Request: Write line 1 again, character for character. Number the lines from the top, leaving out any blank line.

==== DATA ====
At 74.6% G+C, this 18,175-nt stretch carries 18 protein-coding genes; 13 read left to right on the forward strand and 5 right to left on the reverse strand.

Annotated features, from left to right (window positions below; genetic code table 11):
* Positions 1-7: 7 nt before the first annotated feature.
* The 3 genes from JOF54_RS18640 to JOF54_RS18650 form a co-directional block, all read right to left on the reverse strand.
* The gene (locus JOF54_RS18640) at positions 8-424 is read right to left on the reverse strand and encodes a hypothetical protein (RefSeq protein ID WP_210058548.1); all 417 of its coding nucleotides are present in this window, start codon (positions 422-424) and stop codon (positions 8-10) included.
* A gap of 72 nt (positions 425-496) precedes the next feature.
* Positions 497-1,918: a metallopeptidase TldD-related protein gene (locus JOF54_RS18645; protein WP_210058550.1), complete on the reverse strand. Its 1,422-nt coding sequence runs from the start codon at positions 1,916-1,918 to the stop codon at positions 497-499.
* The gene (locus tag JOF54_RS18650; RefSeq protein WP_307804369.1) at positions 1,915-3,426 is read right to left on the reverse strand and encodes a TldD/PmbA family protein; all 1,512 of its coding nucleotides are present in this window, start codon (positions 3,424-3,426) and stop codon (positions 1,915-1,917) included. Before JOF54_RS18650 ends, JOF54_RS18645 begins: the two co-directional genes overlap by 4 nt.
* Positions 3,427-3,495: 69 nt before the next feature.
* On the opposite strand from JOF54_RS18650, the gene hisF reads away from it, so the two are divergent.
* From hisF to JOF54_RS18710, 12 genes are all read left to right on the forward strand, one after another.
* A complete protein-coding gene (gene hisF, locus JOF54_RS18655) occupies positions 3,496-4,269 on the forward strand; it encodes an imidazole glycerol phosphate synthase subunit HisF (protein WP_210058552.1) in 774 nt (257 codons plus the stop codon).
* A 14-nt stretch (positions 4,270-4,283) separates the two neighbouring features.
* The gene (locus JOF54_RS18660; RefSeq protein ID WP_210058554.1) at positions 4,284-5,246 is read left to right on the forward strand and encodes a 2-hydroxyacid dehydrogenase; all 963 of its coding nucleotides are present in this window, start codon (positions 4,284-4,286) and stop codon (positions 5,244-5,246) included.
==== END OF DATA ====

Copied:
At 74.6% G+C, this 18,175-nt stretch carries 18 protein-coding genes; 13 read left to right on the forward strand and 5 right to left on the reverse strand.